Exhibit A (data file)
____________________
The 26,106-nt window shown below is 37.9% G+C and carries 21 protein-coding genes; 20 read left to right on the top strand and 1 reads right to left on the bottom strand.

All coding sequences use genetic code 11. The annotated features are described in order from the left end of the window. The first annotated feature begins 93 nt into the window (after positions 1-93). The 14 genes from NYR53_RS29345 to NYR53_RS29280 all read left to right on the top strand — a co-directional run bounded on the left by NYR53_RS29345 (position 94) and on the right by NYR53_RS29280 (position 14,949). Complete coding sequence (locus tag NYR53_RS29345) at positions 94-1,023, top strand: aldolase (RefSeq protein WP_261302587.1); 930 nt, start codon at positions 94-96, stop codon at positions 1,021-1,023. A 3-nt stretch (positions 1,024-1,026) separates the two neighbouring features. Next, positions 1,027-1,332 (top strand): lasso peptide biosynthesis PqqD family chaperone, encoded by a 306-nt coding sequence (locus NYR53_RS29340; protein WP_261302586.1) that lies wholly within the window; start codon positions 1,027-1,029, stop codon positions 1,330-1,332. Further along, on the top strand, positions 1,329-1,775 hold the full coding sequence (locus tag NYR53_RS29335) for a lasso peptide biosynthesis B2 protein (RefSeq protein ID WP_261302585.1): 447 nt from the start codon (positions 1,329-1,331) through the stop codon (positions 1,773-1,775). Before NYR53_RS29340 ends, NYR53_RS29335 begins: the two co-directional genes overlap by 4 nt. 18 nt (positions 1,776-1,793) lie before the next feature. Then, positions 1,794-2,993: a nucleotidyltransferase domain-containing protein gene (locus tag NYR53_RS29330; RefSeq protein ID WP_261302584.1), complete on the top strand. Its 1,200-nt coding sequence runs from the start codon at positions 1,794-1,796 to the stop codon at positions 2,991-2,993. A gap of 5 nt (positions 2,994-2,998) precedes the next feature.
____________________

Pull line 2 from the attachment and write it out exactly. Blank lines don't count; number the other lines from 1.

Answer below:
All coding sequences use genetic code 11. The annotated features are described in order from the left end of the window. The first annotated feature begins 93 nt into the window (after positions 1-93). The 14 genes from NYR53_RS29345 to NYR53_RS29280 all read left to right on the top strand — a co-directional run bounded on the left by NYR53_RS29345 (position 94) and on the right by NYR53_RS29280 (position 14,949). Complete coding sequence (locus tag NYR53_RS29345) at positions 94-1,023, top strand: aldolase (RefSeq protein WP_261302587.1); 930 nt, start codon at positions 94-96, stop codon at positions 1,021-1,023. A 3-nt stretch (positions 1,024-1,026) separates the two neighbouring features. Next, positions 1,027-1,332 (top strand): lasso peptide biosynthesis PqqD family chaperone, encoded by a 306-nt coding sequence (locus NYR53_RS29340; protein WP_261302586.1) that lies wholly within the window; start codon positions 1,027-1,029, stop codon positions 1,330-1,332. Further along, on the top strand, positions 1,329-1,775 hold the full coding sequence (locus tag NYR53_RS29335) for a lasso peptide biosynthesis B2 protein (RefSeq protein ID WP_261302585.1): 447 nt from the start codon (positions 1,329-1,331) through the stop codon (positions 1,773-1,775). Before NYR53_RS29340 ends, NYR53_RS29335 begins: the two co-directional genes overlap by 4 nt. 18 nt (positions 1,776-1,793) lie before the next feature. Then, positions 1,794-2,993: a nucleotidyltransferase domain-containing protein gene (locus tag NYR53_RS29330; RefSeq protein ID WP_261302584.1), complete on the top strand. Its 1,200-nt coding sequence runs from the start codon at positions 1,794-1,796 to the stop codon at positions 2,991-2,993. A gap of 5 nt (positions 2,994-2,998) precedes the next feature.